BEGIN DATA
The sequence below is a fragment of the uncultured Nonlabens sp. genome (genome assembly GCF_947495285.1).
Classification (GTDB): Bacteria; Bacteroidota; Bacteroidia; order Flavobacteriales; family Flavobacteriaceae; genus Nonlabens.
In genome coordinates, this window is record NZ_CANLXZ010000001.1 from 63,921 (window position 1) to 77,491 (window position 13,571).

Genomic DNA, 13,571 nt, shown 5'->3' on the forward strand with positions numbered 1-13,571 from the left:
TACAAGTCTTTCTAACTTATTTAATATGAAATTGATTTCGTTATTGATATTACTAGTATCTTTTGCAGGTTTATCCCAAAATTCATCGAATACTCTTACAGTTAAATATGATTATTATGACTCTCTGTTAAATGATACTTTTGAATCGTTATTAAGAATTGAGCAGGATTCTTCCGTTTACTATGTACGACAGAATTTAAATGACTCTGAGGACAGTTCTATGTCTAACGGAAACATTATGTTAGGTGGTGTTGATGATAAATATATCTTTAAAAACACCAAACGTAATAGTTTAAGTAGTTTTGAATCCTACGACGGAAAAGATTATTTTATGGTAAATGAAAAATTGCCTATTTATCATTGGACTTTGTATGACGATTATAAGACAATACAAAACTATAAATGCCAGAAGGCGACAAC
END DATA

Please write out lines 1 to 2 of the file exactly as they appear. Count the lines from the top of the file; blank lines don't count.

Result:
The sequence below is a fragment of the uncultured Nonlabens sp. genome (genome assembly GCF_947495285.1).
Classification (GTDB): Bacteria; Bacteroidota; Bacteroidia; order Flavobacteriales; family Flavobacteriaceae; genus Nonlabens.